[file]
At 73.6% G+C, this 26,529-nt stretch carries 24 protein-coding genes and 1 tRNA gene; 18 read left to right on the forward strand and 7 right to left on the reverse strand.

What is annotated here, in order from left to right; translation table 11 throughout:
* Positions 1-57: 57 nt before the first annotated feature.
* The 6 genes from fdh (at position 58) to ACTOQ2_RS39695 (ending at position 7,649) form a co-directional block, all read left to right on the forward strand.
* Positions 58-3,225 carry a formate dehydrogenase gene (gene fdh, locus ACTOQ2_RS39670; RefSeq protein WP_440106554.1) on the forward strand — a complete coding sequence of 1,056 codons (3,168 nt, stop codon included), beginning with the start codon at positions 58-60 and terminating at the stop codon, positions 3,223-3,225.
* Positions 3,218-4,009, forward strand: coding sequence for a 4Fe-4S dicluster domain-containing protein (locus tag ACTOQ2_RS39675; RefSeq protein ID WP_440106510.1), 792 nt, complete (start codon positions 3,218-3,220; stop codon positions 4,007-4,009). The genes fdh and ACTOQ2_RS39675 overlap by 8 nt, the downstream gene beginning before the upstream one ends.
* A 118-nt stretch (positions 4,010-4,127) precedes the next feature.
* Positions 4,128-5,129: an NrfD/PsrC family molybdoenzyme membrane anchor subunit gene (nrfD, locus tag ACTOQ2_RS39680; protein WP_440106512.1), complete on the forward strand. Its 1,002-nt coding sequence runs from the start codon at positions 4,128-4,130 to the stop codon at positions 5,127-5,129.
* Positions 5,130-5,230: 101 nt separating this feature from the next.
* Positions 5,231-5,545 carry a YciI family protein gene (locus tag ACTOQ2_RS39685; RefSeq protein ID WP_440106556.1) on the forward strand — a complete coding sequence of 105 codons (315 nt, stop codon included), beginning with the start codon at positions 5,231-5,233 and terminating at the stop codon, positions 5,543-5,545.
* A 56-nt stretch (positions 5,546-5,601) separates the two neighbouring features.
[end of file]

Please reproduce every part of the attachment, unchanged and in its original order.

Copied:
At 73.6% G+C, this 26,529-nt stretch carries 24 protein-coding genes and 1 tRNA gene; 18 read left to right on the forward strand and 7 right to left on the reverse strand.

What is annotated here, in order from left to right; translation table 11 throughout:
* Positions 1-57: 57 nt before the first annotated feature.
* The 6 genes from fdh (at position 58) to ACTOQ2_RS39695 (ending at position 7,649) form a co-directional block, all read left to right on the forward strand.
* Positions 58-3,225 carry a formate dehydrogenase gene (gene fdh, locus ACTOQ2_RS39670; RefSeq protein WP_440106554.1) on the forward strand — a complete coding sequence of 1,056 codons (3,168 nt, stop codon included), beginning with the start codon at positions 58-60 and terminating at the stop codon, positions 3,223-3,225.
* Positions 3,218-4,009, forward strand: coding sequence for a 4Fe-4S dicluster domain-containing protein (locus tag ACTOQ2_RS39675; RefSeq protein ID WP_440106510.1), 792 nt, complete (start codon positions 3,218-3,220; stop codon positions 4,007-4,009). The genes fdh and ACTOQ2_RS39675 overlap by 8 nt, the downstream gene beginning before the upstream one ends.
* A 118-nt stretch (positions 4,010-4,127) precedes the next feature.
* Positions 4,128-5,129: an NrfD/PsrC family molybdoenzyme membrane anchor subunit gene (nrfD, locus tag ACTOQ2_RS39680; protein WP_440106512.1), complete on the forward strand. Its 1,002-nt coding sequence runs from the start codon at positions 4,128-4,130 to the stop codon at positions 5,127-5,129.
* Positions 5,130-5,230: 101 nt separating this feature from the next.
* Positions 5,231-5,545 carry a YciI family protein gene (locus tag ACTOQ2_RS39685; RefSeq protein ID WP_440106556.1) on the forward strand — a complete coding sequence of 105 codons (315 nt, stop codon included), beginning with the start codon at positions 5,231-5,233 and terminating at the stop codon, positions 5,543-5,545.
* A 56-nt stretch (positions 5,546-5,601) separates the two neighbouring features.